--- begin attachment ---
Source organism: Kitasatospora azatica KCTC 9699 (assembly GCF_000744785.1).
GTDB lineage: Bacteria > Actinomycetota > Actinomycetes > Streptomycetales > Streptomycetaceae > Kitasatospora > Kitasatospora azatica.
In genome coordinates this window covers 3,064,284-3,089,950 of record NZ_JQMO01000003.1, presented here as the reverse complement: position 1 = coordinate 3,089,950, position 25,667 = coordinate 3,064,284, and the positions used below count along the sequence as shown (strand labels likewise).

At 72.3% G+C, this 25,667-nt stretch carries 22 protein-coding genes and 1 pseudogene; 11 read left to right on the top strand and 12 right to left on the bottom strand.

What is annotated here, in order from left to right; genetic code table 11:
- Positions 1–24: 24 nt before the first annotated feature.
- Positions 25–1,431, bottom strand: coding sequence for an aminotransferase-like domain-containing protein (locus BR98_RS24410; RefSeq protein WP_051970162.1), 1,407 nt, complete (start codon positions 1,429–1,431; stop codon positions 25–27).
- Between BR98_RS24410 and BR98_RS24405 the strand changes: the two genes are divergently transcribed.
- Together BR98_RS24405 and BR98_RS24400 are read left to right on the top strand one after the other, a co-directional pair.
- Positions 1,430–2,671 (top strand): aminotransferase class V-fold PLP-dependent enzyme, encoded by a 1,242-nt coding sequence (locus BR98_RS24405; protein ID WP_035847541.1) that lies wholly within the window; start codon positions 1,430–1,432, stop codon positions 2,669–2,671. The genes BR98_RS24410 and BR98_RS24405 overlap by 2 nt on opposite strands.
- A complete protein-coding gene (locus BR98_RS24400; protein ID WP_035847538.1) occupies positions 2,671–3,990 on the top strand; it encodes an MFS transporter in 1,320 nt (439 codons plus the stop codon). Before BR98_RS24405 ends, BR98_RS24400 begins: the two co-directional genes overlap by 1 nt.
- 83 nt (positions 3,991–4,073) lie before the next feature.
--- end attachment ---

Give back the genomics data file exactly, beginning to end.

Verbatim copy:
Source organism: Kitasatospora azatica KCTC 9699 (assembly GCF_000744785.1).
GTDB lineage: Bacteria > Actinomycetota > Actinomycetes > Streptomycetales > Streptomycetaceae > Kitasatospora > Kitasatospora azatica.
In genome coordinates this window covers 3,064,284-3,089,950 of record NZ_JQMO01000003.1, presented here as the reverse complement: position 1 = coordinate 3,089,950, position 25,667 = coordinate 3,064,284, and the positions used below count along the sequence as shown (strand labels likewise).

At 72.3% G+C, this 25,667-nt stretch carries 22 protein-coding genes and 1 pseudogene; 11 read left to right on the top strand and 12 right to left on the bottom strand.

What is annotated here, in order from left to right; genetic code table 11:
- Positions 1–24: 24 nt before the first annotated feature.
- Positions 25–1,431, bottom strand: coding sequence for an aminotransferase-like domain-containing protein (locus BR98_RS24410; RefSeq protein WP_051970162.1), 1,407 nt, complete (start codon positions 1,429–1,431; stop codon positions 25–27).
- Between BR98_RS24410 and BR98_RS24405 the strand changes: the two genes are divergently transcribed.
- Together BR98_RS24405 and BR98_RS24400 are read left to right on the top strand one after the other, a co-directional pair.
- Positions 1,430–2,671 (top strand): aminotransferase class V-fold PLP-dependent enzyme, encoded by a 1,242-nt coding sequence (locus BR98_RS24405; protein ID WP_035847541.1) that lies wholly within the window; start codon positions 1,430–1,432, stop codon positions 2,669–2,671. The genes BR98_RS24410 and BR98_RS24405 overlap by 2 nt on opposite strands.
- A complete protein-coding gene (locus BR98_RS24400; protein ID WP_035847538.1) occupies positions 2,671–3,990 on the top strand; it encodes an MFS transporter in 1,320 nt (439 codons plus the stop codon). Before BR98_RS24405 ends, BR98_RS24400 begins: the two co-directional genes overlap by 1 nt.
- 83 nt (positions 3,991–4,073) lie before the next feature.